Data from USP consist of 740 maize hybrids obtained by crossing 49 inbred lines. The hybrids were evaluated at Piracicaba and Anhumas, São Paulo, Brazil, in 2016. The hybrids were evaluated using an augmented block design, with two commercial hybrids as checks to correct for micro-environmental variation. At each site, two levels of nitrogen (N) fertilization were used: Ideal N (IN) and Low N (LN) for a total of four artificial environments (P-IN, P-LN, A-IN, and A-IN). The experiment conducted under ideal N conditions received 100 kg ha^{−1} of N (30 kg ha^{−1} at sowing and 70 kg ha^{−1} in a coverage application) at the V8 plant stage, while the experiment with low N received 30 kg/ha of N at sowing. Each plot was 7 m in length, with 0.50 m spacing between rows and 0.33 m between plants.

There was an imbalance in both data sets because not all hybrids were evaluated in all locations (incomplete field trials). The main traits of the two data sets were GY (grain yield in ton per hectare), PH (plant height in centimeters), and EH (ear height in centimeters). Plant height was measured from the ground to the flag leaf and EH from the ground to the base of the ear. The empirical distribution of the three evaluated traits (GY, PH, and EH) were symmetric in most of the environments (Figure 1). For the HEL data set, PH and EH were evaluated in three environments. Broad sense heritability (repeatability) was computed using the standard formula based on plot means:where is the variance of the hybrids, is the variance of the hybrids × location interaction and is the residual error variance and *s* and *r* are the number of environments and replicates in each environment, respectively.

### Genotypic data

The USP and HEL parent lines were genotyped with an Affymetrix Axiom Maize Genotyping Array of 616 K SNPs (Unterseer *et al.* 2014). Standard quality controls (QC) were applied to the data, removing markers with a Call Rate ≥ 0.95. The remaining missing data in lines were imputed with the Synbreed package (Wimmer *et al.* 2015) using the algorithms from the software Beagle 4.0 (Browning and Browning 2008). The hybrid genotypes were obtained by genomic information of the parent inbred lines. Markers with Minor Allele Frequency (MAF) of ≤0.05 were removed. After applying QC, 52,811 and 54,113 SNPs were available to make the predictions in the HEL and USP data sets, respectively.

## Statistical models

Statistical models for genomic predictions taking into account G×E were proposed by Jarquín *et al.* (2014) and López-Cruz *et al.* (2015). The Jarquín model incorporates genetic information from molecular markers or from pedigree (Pérez-Rodríguez *et al.* 2015), and/or from environmental covariates, whereas the López-Cruz model decomposes the marker effect across all environments and for each specific environment (interaction).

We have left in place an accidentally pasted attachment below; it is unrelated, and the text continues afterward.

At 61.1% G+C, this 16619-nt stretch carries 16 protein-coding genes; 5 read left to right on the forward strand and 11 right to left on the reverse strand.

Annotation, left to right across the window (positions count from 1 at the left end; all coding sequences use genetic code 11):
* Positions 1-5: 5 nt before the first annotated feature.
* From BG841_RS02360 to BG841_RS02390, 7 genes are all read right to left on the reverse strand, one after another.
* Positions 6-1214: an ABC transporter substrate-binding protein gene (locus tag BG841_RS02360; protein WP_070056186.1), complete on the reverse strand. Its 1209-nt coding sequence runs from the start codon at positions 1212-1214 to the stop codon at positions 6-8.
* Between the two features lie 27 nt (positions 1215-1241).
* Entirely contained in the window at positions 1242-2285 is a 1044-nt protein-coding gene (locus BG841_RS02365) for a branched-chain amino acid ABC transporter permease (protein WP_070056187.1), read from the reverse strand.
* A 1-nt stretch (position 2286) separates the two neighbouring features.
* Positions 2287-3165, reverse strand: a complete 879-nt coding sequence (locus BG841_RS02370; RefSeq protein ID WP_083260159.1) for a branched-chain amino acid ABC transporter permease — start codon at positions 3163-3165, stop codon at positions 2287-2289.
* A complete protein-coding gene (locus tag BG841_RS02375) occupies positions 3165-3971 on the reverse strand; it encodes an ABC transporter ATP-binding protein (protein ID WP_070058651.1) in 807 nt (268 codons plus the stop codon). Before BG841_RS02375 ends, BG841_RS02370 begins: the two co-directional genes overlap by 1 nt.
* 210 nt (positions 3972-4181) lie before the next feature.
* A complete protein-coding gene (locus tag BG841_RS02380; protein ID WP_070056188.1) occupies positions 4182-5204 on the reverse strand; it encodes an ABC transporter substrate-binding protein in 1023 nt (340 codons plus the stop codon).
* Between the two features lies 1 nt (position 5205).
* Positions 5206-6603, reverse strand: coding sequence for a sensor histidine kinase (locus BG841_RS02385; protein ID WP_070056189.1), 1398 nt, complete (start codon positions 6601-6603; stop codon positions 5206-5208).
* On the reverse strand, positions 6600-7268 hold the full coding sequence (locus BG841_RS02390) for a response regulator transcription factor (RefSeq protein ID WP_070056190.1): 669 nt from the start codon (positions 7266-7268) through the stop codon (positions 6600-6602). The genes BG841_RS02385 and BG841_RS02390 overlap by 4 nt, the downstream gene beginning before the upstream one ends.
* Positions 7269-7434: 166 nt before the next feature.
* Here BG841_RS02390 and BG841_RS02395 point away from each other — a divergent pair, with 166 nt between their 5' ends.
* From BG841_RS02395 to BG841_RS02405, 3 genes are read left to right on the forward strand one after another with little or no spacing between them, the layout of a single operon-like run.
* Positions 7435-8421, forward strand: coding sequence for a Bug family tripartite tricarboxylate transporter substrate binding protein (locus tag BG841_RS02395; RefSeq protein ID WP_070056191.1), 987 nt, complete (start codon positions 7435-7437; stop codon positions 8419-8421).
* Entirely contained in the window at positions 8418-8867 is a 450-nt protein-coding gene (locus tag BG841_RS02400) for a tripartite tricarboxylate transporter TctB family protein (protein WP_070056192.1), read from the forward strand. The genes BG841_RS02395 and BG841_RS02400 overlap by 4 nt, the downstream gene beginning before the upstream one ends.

In this study, four statistical prediction models were fitted to both data sets to study their prediction accuracy using random CV schemes (Table 1). We also compared the prediction accuracy of two kernel regression methods in the four models. The models were: a single-environment, main genotypic effect model (SM), a multi-environment, main genotypic effect model (MM) (Jarquín *et al.* 2014), a multi-environment, single variance G×E deviation model (MDs) (Jarquín *et al.* 2014) and a multiple-environment environment-specific variance G×E deviation model (MDe) (López-Cruz *et al.* 2015). The two kernel regression methods were: the linear kernel GBLUP (GB) method used by Jarquín *et al.* (2014) and López-Cruz *et al.* (2015), and the Gaussian kernel (GK) method proposed by Cuevas *et al.* (2016a).

### The single-environment, main genotypic effect model (SM)

The SM model fits the data from each environment separately and takes into account the main effect of genotypes. In matrix notation the model is written as:(1)where is the response vector, and represents the observations in the *i*th line in each environment; is the general mean; is the incidence matrix that connects the random genetic effects with phenotypes; is the random genetic effects for each environment, and the residual random effects for each environment. The SM model (1) assumes that the distribution of the vector is multivariate normal with mean zero and a covariance matrix that is, where is the genetic variance component of in the *j*th environment and is a symmetric, positive semi-definite matrix, denoting the variance–covariance of the genetic values constructed from the genomic molecular markers. It is also assumed that the errors in each environment are independent with homogeneous variance, and distributed as (where ** I** is the identity matrix, and is the residual variance in the

*j*

^{th}environment). Therefore, is an approximation of the true unknown genetic values, and captures the residual genetic effects that were not explained by plus other nongenetic effects that approximate the errors. Note that matrix

**may have different dimensions depending on the number of lines evaluated in each environment.**

*K*### The single-environment, main genotypic effect model with GBLUP (SM-GB) and Gaussian kernel (SM-GK)